- The Indio Maiz reserve represents almost 264,000 hectares and is the second most important reserve in the country. It is partly located in the Autonomous Territory of the South. It is also in great danger because it suffers from 60 to 70% deforestation and numerous exactions every year in territories that do not belong to the indigenous Rama and Kriol territories. Nevertheless, it is considered the best conserved in Nicaragua, as it is home to more species of fauna and flora than the whole of Europe!
Nicaragua has other reserves :
- The natural reserve of Los Guatuzos which is located along the border with Costa Rica covers nearly 437 km². This reserve is little visited and yet it is home to more than 18 rivers, the majority of which are navigable and come from the Rio San Juan. It has, among other things to discover, one of the largest concentrations of tropical birds!
- The Masaya Volcano National Park, which surrounds the volcano on 54 km², is one of the most visited by day (and night). In addition to offering an extraordinary spectacle at night with the observation of its lava lake, during the day you can walk more than 20km of trails in search of the numerous species of birds, such as the green parakeets that live near the crater.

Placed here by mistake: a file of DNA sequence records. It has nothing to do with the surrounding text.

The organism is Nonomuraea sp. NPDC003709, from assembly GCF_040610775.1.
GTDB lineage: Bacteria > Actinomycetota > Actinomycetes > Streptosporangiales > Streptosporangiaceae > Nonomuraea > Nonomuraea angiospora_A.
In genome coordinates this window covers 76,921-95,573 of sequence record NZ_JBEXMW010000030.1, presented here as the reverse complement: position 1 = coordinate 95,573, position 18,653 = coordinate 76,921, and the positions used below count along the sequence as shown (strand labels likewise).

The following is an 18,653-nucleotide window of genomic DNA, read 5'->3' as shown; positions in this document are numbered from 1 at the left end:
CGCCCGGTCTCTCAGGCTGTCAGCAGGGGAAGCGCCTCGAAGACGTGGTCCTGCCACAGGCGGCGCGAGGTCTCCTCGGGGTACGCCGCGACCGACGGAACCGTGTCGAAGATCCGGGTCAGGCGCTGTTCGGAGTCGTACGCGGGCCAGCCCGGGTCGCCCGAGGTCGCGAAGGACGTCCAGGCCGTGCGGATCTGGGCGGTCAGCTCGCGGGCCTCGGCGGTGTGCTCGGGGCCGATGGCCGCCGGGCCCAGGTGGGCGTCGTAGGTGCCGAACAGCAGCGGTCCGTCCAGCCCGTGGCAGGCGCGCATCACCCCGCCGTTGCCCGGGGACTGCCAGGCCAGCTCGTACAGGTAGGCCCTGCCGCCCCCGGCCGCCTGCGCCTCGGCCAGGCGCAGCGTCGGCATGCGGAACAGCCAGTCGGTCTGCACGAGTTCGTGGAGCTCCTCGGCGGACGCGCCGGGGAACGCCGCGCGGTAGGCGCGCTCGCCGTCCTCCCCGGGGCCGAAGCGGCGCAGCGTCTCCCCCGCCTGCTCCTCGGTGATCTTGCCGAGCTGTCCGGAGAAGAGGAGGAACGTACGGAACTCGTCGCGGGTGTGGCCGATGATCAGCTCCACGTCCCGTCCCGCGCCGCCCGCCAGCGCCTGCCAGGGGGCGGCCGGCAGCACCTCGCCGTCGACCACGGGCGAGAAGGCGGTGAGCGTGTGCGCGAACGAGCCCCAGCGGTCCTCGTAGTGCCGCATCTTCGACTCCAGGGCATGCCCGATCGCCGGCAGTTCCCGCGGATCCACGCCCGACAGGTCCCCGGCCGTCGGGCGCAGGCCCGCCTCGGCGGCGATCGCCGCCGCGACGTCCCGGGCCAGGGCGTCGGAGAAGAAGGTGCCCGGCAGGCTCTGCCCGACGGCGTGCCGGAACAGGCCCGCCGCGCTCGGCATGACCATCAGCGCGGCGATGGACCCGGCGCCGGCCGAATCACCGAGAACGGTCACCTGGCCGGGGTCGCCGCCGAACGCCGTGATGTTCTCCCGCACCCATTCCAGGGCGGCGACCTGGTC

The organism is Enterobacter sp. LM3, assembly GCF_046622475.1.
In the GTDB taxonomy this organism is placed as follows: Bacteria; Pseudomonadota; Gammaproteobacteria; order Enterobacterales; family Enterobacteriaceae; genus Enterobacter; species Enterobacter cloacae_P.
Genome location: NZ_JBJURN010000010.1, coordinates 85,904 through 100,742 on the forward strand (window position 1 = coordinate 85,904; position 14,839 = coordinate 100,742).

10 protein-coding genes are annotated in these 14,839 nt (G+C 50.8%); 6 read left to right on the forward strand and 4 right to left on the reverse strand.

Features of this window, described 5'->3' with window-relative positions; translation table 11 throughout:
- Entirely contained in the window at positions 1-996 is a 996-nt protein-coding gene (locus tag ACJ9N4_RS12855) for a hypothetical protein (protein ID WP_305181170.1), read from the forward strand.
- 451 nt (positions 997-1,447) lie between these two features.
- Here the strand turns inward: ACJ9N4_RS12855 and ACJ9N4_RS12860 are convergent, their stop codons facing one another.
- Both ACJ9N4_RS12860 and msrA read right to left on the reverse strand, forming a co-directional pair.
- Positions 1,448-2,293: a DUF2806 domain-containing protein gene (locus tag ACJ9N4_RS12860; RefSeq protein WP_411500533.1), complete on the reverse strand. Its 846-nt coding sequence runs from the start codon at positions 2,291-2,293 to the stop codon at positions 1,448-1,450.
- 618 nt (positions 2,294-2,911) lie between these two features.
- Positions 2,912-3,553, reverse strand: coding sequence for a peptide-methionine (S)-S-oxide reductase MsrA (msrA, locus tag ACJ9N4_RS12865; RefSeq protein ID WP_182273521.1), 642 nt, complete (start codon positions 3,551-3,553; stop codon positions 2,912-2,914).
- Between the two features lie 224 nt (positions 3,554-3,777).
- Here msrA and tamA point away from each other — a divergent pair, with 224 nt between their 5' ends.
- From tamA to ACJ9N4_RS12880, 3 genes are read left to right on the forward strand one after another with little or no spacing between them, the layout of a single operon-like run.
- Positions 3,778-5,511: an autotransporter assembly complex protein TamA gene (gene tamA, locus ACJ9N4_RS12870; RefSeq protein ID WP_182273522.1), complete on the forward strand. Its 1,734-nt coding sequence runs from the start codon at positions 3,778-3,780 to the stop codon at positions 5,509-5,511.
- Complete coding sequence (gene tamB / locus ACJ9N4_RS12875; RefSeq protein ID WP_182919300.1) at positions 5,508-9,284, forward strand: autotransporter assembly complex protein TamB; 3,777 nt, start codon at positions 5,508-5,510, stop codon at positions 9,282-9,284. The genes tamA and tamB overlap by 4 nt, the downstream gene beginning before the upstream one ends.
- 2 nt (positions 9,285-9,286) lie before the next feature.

- The Miraflor nature reserve culminates at an altitude of 1700m in the vicinity of Esteli and covers more than 254km². It covers more than 3 different climates with vegetation ranging from dry forest, tropical rainforest and humid forest to coniferous forest.
- La Flor Reserve is a refuge covering an area of 56km² of tropical and dry forest on the Pacific coast. This area is declared as protected, mainly because it is the favorite nesting place of sea turtles every year. To prevent poaching of the eggs, the guardians of the reserve recover them and 45 days after birth they are released back into the water in their natural space.
This list is a small glimpse of what can be discovered here! Honorable mentions include El Chocoyero Reserve, Cosiguina Volcano Reserve, Maderas Volcano Reserve, Selva Negra Reserve, Peñas Blancas Reserve, Mombacho Lagoons and Apoyo Lagoon, Juan Venado Island Reserve, Somoto Canyon and many others …